Olgii to South Altai Range - May 28th to May 31st
So we finally made it to Olgii, the capital of the westernmost aimag (province) in Mongolia on Monday the 28th. We planned to get to Olgii a week before leaving Mongolia because we needed to purchase a plane ticket to Almaty, Kazakhstan and you can only purchase plane tickets departing from Olgii in Olgii and in person. We would have like to go by land to Kazakhstan but Mongolia and Kazakhstan don't actually touch. There's a sliver of Russian in between and we would need a Russian visa to cross the sliver -- acquiring a Russian visa takes time and money.
So of course our first task was buying the ticket. We waited for the office to open at 2pm and when we finally got in, we were told there was no room on the Wednesday, June 6th flight. Fine that's why we got here a week early. So how about Friday, June 8th? No, there's no flight on that day. Ok, fine, how about this Wednesday, May 30th? Full. Uh, oh...we had to fly out +/-5 days around June 6th for our Kazakhstan visa to be valid. Then Khishgee stepped in...lots of talk in Mongolian, some hand gesturing...and then she turns to us and says we have 2 seats for June 6th. Huh? Regardless, thank god for Khishgee! So the Air Irtysh representative, erases the names of 2 other people from a 8.5"x11" piece of white paper folded in half length-wise and writes our names down in their place. The sophistication and security of the ticket issuing process had me stunned silent. Next, Khishgee says we need to pay for the ticket to guarantee the seat (the reason why the erased names got erased...they had not paid, yet). NP, I whip out my credit card. No, we accept only cash in Togrog, the Mongolian currency. Well, we did not have that much left in Togrog. In fact we only had maybe $10 worth so it was off to find an ATM. In our first attempt, we waited almost an hour at one bank in a "line" (if you call 4 abreast right at the counter with a jostling crowd behind pushing forward, a line) for what was suppose to be an ATM behind the counter. No ATM. There was a Visa sign right at the counter so how about a cash advance on a Visa card. No again, foreign Visa cards not accepted here. We did finally find a place that would do a cash advance against Mastercard with a small fee of course. I was relieved to finally get paper tickets in hand and had to jump for joy and give Karl a hug.
For the night, Khishgee and Birah found us a hotel in town. One of Birah's "girlfriends" worked in the hotel as the receptionist.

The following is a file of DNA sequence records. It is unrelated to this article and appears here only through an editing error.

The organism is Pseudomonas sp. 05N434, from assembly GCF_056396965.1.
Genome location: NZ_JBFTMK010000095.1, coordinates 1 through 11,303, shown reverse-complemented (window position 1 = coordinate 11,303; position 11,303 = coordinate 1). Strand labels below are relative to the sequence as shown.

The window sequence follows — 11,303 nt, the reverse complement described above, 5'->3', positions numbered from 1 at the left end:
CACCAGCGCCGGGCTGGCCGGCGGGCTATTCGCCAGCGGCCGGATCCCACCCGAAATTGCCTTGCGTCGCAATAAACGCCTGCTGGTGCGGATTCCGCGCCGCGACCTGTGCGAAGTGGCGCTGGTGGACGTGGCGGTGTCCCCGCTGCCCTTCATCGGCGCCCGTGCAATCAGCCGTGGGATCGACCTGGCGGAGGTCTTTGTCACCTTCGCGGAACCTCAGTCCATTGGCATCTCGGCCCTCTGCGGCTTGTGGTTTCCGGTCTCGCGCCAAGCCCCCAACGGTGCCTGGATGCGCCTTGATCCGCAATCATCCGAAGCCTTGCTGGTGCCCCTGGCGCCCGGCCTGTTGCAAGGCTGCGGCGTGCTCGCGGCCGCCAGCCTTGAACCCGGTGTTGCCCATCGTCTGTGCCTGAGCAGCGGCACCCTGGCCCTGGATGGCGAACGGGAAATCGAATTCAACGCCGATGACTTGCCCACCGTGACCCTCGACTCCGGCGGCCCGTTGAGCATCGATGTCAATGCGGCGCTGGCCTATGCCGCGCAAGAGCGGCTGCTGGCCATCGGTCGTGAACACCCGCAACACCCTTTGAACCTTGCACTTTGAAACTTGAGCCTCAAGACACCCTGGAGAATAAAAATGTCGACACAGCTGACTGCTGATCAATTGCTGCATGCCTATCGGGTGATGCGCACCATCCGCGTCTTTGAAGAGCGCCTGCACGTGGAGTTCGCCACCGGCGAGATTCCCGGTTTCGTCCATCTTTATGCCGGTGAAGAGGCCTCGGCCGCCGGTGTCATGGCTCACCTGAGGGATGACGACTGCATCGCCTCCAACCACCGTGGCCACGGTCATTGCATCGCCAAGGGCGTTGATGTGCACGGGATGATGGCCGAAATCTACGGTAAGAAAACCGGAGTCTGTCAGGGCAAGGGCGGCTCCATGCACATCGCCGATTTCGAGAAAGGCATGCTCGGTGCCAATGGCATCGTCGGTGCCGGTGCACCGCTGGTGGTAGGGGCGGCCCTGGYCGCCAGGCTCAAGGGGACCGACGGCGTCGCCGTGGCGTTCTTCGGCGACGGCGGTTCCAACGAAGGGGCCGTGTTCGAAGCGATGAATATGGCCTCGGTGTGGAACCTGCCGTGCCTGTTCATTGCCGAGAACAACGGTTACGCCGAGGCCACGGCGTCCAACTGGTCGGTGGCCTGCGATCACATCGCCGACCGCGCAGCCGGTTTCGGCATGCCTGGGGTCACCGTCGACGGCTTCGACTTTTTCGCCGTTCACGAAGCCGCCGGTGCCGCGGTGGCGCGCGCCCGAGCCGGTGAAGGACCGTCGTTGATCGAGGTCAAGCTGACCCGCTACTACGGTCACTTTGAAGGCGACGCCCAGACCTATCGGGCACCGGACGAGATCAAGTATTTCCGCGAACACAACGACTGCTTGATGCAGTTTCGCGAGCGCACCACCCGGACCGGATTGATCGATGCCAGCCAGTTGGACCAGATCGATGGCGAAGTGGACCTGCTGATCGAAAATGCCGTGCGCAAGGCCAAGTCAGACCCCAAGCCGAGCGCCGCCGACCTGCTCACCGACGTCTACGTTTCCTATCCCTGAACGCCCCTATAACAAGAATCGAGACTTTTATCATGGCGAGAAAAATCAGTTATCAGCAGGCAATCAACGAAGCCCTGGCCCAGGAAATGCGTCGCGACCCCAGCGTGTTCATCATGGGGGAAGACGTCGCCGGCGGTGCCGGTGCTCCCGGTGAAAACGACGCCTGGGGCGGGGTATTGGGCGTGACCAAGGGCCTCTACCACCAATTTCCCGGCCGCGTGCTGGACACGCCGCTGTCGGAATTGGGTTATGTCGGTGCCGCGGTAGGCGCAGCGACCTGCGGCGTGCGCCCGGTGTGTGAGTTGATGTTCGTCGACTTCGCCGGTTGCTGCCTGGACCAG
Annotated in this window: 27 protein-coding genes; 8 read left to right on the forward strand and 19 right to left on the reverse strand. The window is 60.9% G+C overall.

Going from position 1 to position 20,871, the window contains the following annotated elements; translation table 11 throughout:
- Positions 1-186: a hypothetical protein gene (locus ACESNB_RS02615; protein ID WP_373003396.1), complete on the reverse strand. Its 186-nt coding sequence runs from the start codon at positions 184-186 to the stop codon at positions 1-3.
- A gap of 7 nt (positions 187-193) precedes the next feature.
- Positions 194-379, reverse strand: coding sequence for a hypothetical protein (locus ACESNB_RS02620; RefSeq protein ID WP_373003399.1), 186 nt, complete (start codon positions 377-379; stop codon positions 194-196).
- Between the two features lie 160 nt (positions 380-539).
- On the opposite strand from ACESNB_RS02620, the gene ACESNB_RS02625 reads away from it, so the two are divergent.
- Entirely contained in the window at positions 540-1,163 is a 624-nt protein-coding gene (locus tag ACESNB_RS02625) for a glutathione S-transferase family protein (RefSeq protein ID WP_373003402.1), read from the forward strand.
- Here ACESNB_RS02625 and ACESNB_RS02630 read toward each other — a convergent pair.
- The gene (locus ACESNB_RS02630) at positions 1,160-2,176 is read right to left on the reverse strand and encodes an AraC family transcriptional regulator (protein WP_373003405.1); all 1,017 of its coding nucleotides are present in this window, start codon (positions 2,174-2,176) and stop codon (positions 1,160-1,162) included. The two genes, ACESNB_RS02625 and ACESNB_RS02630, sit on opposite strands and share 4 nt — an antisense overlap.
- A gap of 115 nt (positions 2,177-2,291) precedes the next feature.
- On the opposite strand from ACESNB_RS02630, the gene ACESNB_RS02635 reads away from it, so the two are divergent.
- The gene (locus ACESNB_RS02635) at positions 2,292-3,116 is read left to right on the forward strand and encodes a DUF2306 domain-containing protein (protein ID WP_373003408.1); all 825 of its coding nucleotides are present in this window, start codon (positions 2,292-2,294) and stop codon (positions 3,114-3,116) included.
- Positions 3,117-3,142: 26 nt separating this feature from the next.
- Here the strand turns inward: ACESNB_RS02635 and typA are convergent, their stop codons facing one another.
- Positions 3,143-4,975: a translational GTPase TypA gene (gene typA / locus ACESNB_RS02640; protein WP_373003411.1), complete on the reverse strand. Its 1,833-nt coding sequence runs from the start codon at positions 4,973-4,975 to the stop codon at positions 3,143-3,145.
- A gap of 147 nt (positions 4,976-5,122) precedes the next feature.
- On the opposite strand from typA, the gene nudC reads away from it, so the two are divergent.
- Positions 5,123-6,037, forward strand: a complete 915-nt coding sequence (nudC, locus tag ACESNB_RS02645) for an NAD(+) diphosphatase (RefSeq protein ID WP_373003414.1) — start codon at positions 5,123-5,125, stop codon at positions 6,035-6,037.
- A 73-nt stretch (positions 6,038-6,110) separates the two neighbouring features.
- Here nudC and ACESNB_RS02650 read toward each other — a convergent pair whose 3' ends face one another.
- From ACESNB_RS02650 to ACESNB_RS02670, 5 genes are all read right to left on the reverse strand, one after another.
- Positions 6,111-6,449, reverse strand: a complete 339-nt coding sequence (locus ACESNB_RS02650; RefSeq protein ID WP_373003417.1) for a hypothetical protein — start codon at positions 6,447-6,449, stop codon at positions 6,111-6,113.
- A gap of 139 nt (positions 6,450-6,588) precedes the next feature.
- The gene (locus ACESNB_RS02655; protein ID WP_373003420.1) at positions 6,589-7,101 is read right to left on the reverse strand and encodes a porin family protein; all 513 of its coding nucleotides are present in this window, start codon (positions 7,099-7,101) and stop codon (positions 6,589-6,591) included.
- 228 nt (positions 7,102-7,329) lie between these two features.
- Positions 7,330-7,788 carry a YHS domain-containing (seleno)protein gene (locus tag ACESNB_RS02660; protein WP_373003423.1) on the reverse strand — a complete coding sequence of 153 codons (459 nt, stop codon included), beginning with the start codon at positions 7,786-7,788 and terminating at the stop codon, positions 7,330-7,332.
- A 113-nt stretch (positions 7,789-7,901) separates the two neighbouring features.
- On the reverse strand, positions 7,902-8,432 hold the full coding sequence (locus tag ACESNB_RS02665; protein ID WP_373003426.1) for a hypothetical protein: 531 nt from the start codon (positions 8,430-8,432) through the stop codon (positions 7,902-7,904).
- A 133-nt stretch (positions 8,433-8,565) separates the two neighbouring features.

Karl's bed sagged. Not good for Karl's back so he threw the bedding comprised of a pad, sheet and blanket on the floor. Karl went in for a better inspection...was that goat fur where a mattress was suppose to be? (I had a nice thick, firm mattress on my bed.) Or maybe a secret stash of toupes? This might explain the small chunk of meat and gristle stuck in our bathroom sink.
So with errands done and a comfy night sleep, we headed out for the southern side of the Mongolian Altai Range. The landscape changed from dry, dusty hills to rocky deep river valley to finally blue waters, lush green hills and snow capped mountains. In addition to the change in landscape, we had noticed a change in the gers. Taller, bigger and with the stove pipes in the back center of the ger instead of the front center. This meant we were squarely in Kazakh country...Bayan-Olgii is a pre-dominately Kazakh province where Kazakh, not Mongolian, was the primary language.
When we reached the southern part of the Altai range, we stopped to ask for a Kazakh family whose daughter Khishgee had befriended 2 years ago on her first ever guiding trip. And we stopped and attemped to ask. And we stopped and attempted asked. Many times. Some folks would just ride off on their horses after an initial "Sain bai no" (hello in Mongolian), while others would just nod their heads in a gesture of no or I don't understand. Hmmm...Khishgee was feeling a little miffed...repeating that they should know Mongolian...after all, all men in Mongolia are required to do time in the military service where Mongolian is spoken. Oh well, we finally found someone who understood, could speak and was willing to communicate in Mongolian, and knew the family.